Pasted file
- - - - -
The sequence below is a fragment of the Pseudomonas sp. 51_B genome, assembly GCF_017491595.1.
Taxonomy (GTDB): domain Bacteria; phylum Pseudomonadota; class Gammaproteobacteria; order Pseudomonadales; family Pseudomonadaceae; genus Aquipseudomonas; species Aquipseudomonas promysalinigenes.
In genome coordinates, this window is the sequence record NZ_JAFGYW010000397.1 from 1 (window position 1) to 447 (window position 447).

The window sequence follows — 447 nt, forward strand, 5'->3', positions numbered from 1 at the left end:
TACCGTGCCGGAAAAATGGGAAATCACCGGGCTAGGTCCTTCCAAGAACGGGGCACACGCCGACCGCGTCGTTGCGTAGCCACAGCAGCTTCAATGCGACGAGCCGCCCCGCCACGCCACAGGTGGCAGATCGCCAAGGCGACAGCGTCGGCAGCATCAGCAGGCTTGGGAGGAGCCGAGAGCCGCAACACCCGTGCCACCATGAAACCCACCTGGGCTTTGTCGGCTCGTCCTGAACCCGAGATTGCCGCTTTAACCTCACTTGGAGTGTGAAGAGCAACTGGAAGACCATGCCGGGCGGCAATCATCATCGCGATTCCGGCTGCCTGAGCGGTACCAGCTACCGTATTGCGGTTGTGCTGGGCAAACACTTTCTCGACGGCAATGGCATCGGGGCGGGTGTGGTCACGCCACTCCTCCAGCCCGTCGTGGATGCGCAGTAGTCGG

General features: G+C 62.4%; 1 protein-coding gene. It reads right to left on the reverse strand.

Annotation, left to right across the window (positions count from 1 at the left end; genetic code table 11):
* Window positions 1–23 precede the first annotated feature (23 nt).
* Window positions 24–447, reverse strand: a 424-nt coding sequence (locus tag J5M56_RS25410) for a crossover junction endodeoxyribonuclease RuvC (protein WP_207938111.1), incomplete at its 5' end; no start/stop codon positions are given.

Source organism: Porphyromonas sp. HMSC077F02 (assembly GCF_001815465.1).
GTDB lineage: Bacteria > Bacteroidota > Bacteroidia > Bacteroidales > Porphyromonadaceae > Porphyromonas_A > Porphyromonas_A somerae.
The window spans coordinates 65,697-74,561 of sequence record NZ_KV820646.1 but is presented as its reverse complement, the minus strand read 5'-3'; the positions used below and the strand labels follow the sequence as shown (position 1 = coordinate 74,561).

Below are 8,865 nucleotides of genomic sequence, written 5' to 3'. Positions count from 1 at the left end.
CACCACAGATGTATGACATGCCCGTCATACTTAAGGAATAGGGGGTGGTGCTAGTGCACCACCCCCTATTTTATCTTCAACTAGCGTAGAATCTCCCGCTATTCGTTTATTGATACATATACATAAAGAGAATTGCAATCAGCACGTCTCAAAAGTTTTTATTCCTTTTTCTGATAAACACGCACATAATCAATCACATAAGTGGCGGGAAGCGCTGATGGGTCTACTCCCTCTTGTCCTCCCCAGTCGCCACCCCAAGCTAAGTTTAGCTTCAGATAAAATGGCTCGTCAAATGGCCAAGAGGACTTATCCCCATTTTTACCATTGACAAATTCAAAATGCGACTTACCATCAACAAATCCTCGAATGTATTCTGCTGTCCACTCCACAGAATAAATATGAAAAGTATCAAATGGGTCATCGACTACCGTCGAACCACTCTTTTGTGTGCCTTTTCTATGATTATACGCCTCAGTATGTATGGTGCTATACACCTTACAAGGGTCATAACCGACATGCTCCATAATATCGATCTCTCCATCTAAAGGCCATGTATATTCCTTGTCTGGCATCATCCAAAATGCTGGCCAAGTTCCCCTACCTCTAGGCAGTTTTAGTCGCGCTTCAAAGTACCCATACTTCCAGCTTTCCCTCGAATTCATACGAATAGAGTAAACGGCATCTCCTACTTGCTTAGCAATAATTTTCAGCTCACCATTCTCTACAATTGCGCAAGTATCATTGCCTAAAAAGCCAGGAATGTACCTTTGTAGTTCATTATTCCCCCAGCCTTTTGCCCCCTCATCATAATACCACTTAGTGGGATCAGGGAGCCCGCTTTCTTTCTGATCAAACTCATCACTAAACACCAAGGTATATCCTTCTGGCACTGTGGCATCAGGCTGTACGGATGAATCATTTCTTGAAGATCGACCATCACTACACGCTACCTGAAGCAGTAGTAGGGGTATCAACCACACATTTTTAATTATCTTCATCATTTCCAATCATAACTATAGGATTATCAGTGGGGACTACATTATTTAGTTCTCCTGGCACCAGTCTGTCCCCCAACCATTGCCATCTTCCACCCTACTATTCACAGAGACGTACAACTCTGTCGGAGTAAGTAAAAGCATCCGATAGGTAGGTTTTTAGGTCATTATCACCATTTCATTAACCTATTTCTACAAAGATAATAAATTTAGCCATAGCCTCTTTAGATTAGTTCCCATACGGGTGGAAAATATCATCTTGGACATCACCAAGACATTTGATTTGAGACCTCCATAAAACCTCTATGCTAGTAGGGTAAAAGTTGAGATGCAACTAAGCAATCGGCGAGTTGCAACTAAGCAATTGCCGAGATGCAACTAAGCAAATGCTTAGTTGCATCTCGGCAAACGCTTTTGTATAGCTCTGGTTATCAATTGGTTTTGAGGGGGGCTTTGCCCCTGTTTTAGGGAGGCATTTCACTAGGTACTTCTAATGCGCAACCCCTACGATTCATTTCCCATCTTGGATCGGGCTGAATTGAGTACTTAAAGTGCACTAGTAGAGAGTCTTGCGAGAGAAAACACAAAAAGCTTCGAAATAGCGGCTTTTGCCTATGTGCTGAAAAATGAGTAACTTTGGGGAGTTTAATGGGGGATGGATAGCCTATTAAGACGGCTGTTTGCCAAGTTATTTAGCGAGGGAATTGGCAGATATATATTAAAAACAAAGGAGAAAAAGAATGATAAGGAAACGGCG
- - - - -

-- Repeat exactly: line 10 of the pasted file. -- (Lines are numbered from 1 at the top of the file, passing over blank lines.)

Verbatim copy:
Source organism: Porphyromonas sp. HMSC077F02 (assembly GCF_001815465.1).